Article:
At one point, he describes how the Tupinambás turned out in droves to help with the construction of the fort. The work gangs consisted not just of men, but of women and children. Curious, Yves asked one of the chieftains why children were included in the task. After all, they impeded the progress of the work, and were more susceptible to injury.
The chieftain responded:
We have great pleasure in seeing our children with us working on this fort. One day, when they are old, they will tell their children--and their children will tell their descendants--"Behold, the fortifications that we and our fathers built for the Frenchmen!"
And that--as I told our congregation last night--is an often overlooked, but critically essential aspect of discipleship. Namely, discipleship is doing.
Two mentalities militate against this in our churches. First, we seem to have a knee-jerk tendency to solve issues with a didactic approach. Is there an area where the church needs to grow? There's a class for that! (or seminar, or conference, or series of sermons, etc)
Second, there is a tendency to leave church matters to trained professionals. The idea is that if we give young people responsibility, they will just mess it up and get in the way, so it is much better to do things ourselves.
Both of these mentalities spell death for a church. Of course there is a place for the didactic approach. Christ used it...a lot (see Matthew 5-7, for example). Yet, Christ also set his disciples to work, as seen in Mark 6:7-13.
And in reading the above passage, let us bear in mind that these were the immature, uneducated, infighting, blustering, pre-resurrection disciples, not the mature, informed, united post-resurrection apostles. Yet Christ put them to work, giving them hands-on experience. And when Christ told us to make disciples, I firmly believe he had the same thing in mind.
One of the most exciting aspects of our ministry at the Kerigma Congregation is how the young people are eagerly seeking out opportunities for ministry--and how the leadership is encouraging this. In the last two months we have had three of our young people preach in the youth group, and one in the Wednesday night service. Two more are scheduled to preach in the youth group next month.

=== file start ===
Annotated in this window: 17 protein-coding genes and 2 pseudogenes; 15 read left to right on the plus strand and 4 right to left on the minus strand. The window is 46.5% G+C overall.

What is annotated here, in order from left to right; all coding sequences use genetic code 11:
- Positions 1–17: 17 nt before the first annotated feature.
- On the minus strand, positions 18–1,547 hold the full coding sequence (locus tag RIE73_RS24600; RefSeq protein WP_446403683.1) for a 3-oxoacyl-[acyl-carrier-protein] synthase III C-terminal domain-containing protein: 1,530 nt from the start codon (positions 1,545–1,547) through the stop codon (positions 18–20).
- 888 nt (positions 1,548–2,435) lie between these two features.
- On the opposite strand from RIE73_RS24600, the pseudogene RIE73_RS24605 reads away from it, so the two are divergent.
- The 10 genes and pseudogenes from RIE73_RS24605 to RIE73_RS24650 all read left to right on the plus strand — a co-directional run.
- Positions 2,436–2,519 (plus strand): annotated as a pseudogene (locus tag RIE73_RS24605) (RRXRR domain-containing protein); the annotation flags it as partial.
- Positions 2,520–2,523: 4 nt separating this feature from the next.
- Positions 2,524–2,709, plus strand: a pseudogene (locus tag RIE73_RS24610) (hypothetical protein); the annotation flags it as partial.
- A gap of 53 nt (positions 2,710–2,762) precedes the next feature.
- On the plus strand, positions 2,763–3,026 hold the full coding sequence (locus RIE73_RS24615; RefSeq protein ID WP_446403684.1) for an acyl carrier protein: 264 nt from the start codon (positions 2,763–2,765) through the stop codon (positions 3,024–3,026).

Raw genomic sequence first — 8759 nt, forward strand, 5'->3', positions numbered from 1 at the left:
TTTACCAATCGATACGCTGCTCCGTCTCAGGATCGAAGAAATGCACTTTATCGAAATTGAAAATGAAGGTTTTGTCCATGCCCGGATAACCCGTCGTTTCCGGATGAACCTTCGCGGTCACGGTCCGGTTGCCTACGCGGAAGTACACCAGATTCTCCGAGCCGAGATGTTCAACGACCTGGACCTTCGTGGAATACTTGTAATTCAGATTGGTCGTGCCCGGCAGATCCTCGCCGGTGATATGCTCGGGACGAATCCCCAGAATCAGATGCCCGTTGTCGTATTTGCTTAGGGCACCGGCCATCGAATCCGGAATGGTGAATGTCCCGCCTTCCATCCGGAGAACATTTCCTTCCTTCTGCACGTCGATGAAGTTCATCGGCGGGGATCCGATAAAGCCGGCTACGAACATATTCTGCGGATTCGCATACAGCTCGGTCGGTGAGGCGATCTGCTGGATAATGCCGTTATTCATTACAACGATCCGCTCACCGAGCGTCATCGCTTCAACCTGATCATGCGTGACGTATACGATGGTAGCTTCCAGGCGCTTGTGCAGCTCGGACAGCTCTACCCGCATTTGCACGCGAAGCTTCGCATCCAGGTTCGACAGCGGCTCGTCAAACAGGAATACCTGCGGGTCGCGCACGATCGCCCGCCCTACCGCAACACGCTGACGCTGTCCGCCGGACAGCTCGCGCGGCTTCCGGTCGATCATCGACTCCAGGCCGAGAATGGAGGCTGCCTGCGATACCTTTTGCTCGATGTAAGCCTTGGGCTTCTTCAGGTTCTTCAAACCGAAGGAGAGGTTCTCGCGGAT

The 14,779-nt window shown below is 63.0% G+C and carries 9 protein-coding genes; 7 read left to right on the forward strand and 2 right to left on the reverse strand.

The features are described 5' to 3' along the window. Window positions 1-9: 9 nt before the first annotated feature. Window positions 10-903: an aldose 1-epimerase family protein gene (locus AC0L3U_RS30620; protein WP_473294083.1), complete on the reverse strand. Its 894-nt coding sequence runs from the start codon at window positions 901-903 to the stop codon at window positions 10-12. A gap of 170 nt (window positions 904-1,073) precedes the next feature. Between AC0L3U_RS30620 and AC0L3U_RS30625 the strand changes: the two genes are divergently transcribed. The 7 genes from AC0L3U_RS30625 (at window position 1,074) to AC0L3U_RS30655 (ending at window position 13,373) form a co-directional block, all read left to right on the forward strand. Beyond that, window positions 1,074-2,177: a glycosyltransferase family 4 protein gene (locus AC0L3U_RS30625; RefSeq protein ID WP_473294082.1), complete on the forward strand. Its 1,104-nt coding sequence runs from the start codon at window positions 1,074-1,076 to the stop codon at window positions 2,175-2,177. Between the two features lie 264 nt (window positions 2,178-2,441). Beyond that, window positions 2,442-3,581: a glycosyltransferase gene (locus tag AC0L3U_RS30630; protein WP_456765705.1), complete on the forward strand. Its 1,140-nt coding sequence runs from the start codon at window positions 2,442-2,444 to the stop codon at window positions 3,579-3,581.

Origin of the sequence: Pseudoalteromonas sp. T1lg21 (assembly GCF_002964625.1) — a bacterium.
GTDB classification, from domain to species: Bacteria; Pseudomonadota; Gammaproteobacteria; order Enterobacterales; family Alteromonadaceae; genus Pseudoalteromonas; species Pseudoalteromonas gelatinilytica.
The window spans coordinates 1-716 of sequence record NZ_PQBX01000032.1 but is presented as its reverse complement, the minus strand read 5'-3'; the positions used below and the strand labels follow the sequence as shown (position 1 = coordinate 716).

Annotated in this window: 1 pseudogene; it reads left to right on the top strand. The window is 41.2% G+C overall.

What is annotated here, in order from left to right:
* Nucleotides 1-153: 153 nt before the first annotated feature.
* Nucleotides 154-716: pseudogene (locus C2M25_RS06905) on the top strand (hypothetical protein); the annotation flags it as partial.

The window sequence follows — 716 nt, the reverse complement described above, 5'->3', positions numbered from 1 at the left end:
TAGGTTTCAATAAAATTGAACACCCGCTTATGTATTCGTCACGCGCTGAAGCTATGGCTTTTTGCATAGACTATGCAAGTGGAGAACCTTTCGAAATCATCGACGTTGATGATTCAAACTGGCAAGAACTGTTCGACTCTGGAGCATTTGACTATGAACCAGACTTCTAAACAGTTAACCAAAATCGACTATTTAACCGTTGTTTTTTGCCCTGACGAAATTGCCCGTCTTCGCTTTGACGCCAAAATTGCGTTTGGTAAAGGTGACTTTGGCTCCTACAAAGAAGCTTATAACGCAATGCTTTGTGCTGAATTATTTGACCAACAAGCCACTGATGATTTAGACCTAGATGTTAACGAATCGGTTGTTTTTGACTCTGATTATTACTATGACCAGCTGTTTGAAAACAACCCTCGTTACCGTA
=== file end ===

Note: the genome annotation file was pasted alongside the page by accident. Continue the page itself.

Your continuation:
Several young men have approached us (Pastor Francisco and myself) for preaching tips. Pastor Francisco has been working with eight of them (some of them elementary age) on some basic hermeneutics and homiletics.
Other examples of this principle at work in our congregation are the Carnaval retreat (where the church family worked together as a whole, instead of the retreat being organized and administered by the pastors), the youth group sessions (totally planned and carried out by the young people), and Itacyara's Sunday School class (all the lessons for the last semester were prepared and given by the students).
In a very real sense we are practicing "Tupinambá Discipleship--that is, we are letting the children help build the fortress--so that future generations will know that the fortress is theirs.
February 28, 2012
My Name is Deivid
On Wednesday the Rio de Janeiro teams Flamengo and Vasco faced off in a hard-fought game. The final score was 2 to 1 Vasco, to the sadness of Mikey and the great joy of his mother.
What made this game memorable, however, was not the score, or even the spectacular goals. No, what everybody remembers about this game is the spectacular missed goal by a player named Deivid.
It was a beautiful setup. Ronaldinho kicked the ball upfield to Leonardo Moura, who placed it perfectly in front of Deivid. The goalie had left the goal, too worried about Leonardo Moura to pay attention to Deivid behind him. And there was Deivid, the ball at his feet, and an empty goal yawning less than three feet in front of him.
And he missed. The ball bounced harmlessly off the goalpost and a disbelieving Deivid watched a Vasco player snag it and run it back down the field.
Here's the play, in all it's gory detail:
Since that moment, Deivid has become a national punchline. Comedy shows have spoofed his epic choke. This evening as I was walking through a local mall, I saw a sign featuring his picture, and the words "Only Deivid could miss a sale this big!"
When asked about his now infamous "fail" on a TV show, he appealed to fans to remember all the goals he has scored for the team.
That might take a while.
In my spiritual life, I am much like Deivid. How many times have I "kicked and missed"? How many times have I snatched defeat out of the jaws of victory? (These are rhetorical questions, no need to leave comments speculating on the actual numbers...)
And in fact, my own situation is worse than that of the star forward for Flamengo. For I have no stellar career to look back on. Even the "good works" that I did--and thought at the time that they were the stuff of heroes--even these are as filthy rags in the eyes of God.
And my situation has not improved now that I'm a believer. It's not like I got saved, and suddenly became a star player on Christ's team. In fact, there is only room for one craque on that team, and that is Jesus Christ himself. He is the one who made the spectacular play, and if there is to be any boasting on my part, it must be of Christ.
By all accounts, Deivid is an outstanding player. He will score a game-changing goal in the near future, and be able to leave his shameful moment behind.
I too can leave all my shameful moments behind--but not because of any spectacular play on my part. No, all is forgiven and forgotten because of Christ, and because of Him alone.
July 27, 2011
Law vs Grace
This little poem, found over at Justin Taylor's blog, made my morning.
Run, John, and work, the law commands,
yet finds me neither feet nor hands,
But sweeter news the gospel brings,
it bids me fly and lends me wings!